World Cup: a celebration of life

PRETORIA, South Africa — Hugh Masekela the great South African trumpeter and band leader once noted that in 1999 while at the Oliver Tambo airport in Johannesburg he listened to the moans and whines of a white guy about the services of the Black government and interpreted them to be signs that the fellow suffered from PASS, the Post Apartheid Stress Syndrome. With the white government out of power and out of mind the fellow felt adrift in the new South Africa.

Make no mistake about it in hosting the 2010 World Cup the Black government of South Africa performed wonderfully and proved once and for all that apartheid is dead and truly buried. South Africa has made all Africans, and their descendants spread out in the diaspora throughout the world, proud of our culture, our intelligence, our organizational skills, our enthusiasm, and our fun loving wit.

Alas the rich full memories are flowing down upon me and bringing tears of joy into my eyes. What a wonderful time we had at the 2010 World Cup, it was unimaginably delightful; way beyond the most fantastic feast.

My opinion of my friends from the great host country, have risen to astronomical heights of esteem given the hospitality shown to me by them throughout the last month. They shall always hold a special place in my heart. I shall always remember them blowing vuvuzela horns on the front porch waking up the neighbors and dancing about the house in the evening celebrating the events unfolding on football fields throughout the land.

I shall always remember my girl, a golden woman of beauty, grace, and style, ecstatically dancing and running about hugging the fans near our seats and beyond after Donavan scored in the final minute of the game between the USA and Algeria which advanced us into the next round of the tournament. The vision of her having fun, shouting at the top of her lungs and smiling and chattering constantly as her team performed will be a dear memory forever.

To say that a World Cup match is entertaining is to underestimate the thrill because in victory it’s beyond measure. Anyone that has lived near the ocean always recognizes the persistent sound of waves beating upon the shore. In turn perhaps the greatest gift this world cup has given to football is the vuvuzelas horns for they provide a cascading sound, a clarion call, a plea of the fans within the stands hoping to motivate their team on to greater heights of play. Save your voice and blow your vuvuzela horn to your hearts delight.

For those fans who came to the 2010 World Cup the memory of the great times we had shall stay with us forever. Indeed some of us shall go on to Brazil where the Samba boys will have some surprises in store for sure in 2014 but the 2010 World Cup shall always be special. Did we have fun? Yeah we did! More than the word. We partied, gained a lot of weight from the beer, the food, and the fine South African wine, and a lot of us are going to need vacations to recover from the good times.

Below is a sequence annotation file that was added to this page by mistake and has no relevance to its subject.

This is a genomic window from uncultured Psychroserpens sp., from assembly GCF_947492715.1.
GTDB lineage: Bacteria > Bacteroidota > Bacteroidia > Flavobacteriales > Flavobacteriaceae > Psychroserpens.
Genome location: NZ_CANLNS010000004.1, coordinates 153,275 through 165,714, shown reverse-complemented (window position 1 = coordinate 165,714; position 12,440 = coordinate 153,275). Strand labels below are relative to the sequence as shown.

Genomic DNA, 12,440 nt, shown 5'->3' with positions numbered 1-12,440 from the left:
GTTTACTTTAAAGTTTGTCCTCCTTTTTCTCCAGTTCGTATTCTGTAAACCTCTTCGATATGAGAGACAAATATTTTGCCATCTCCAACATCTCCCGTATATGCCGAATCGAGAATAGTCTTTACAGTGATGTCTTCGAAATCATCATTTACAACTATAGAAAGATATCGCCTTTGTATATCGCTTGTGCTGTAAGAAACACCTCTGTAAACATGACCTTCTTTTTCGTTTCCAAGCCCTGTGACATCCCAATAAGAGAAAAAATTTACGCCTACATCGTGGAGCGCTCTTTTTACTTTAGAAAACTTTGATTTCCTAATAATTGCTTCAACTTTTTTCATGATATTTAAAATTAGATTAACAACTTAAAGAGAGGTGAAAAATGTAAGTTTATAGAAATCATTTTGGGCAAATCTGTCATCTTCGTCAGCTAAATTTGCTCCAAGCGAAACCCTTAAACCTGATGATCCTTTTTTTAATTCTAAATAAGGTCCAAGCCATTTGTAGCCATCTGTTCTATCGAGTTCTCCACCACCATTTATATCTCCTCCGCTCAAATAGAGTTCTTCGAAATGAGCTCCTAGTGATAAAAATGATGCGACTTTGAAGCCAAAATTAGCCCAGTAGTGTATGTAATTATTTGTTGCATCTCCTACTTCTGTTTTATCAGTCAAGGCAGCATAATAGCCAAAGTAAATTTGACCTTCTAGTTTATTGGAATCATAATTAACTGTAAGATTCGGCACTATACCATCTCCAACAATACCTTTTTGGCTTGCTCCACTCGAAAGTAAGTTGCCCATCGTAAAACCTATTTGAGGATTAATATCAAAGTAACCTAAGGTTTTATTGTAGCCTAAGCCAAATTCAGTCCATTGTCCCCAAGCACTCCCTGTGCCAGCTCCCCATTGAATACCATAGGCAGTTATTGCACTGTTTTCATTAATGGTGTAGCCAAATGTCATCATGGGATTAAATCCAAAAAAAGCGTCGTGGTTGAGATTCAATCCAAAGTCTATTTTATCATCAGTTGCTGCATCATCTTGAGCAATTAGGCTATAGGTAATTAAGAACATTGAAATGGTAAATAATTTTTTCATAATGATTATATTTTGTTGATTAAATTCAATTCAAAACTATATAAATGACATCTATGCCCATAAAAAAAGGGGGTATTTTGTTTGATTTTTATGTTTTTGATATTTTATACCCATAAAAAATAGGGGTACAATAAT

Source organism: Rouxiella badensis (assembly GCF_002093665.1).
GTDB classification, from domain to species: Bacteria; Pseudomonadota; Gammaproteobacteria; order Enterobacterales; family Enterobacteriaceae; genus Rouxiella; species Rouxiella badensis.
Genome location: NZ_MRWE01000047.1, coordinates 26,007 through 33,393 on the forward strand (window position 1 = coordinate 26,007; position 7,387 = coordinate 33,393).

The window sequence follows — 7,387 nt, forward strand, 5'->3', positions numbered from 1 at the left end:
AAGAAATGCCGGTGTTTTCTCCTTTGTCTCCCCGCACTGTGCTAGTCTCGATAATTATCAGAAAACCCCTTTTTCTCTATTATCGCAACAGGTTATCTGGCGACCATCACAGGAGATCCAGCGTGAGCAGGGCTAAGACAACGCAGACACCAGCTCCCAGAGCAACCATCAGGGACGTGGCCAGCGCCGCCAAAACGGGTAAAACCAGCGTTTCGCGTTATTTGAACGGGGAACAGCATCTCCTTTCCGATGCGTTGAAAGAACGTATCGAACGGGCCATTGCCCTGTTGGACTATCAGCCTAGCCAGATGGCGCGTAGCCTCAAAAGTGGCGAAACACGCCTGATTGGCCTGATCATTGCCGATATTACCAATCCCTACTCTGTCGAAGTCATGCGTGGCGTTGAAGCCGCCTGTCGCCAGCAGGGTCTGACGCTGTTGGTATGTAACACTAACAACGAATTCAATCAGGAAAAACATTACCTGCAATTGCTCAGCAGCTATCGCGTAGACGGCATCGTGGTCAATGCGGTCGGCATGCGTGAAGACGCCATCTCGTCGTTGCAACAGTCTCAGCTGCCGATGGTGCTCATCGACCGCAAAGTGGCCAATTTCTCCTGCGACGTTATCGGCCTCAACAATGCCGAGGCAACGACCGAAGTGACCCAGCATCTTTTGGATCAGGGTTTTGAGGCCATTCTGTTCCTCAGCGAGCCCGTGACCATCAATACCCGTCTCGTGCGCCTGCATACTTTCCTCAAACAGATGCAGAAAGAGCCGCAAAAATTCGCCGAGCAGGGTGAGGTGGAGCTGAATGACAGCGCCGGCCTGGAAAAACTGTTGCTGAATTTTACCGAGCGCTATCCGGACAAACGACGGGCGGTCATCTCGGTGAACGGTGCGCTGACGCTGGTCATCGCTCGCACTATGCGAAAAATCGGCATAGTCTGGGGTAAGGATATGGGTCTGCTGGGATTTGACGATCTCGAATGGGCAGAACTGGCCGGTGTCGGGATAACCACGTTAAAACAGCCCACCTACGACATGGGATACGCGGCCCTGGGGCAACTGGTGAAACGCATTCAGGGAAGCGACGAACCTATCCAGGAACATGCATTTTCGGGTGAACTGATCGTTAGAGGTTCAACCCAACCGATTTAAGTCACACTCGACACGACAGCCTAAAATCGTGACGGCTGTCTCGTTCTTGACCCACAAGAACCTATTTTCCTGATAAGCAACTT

After having gone through an extraordinary month in South Africa full of sensual pleasures I’m gonna be suffering from the post World Cup blues for awhile. By going to the 2010 games I gained a heightened sense of awareness of the importance of sports as an outlet for life’s many travails. Every football game I view for a long, long time will be compared to those I saw live in South Africa during the last month.

Oh yeah the final game. Spain won the cup in a game full of surprises. I predicted it in this column. Just as important as the final match by the end of the 2010 World Cup games it was clear that South Africa and Africa itself had scored a tremendous victory. For more than a billion people watching the games throughout the world came to realize that in Africa there are places where Black people live rich full lives and have created a new sense of hope amidst the various trials and tribulations of our daily existence. South Africans and African people generally may not be perfect but we are out here struggling against all sorts of odds to make things right. With this World Cup we did not end poverty in Africa but we the African people showed the world that we are trying our best to fight against it and there is light at the end of the tunnel.

In closing I note that it’s great to be alive, and have shared our experience of these moments of joy with people from throughout the earth at the 2010 World Cup games, and with you the readers of Mundo Popular and People’s World.

Viva Africa, Viva Humanity, Viva the World Cup, Viva la Vida

Photo: Axel Bührmann/CC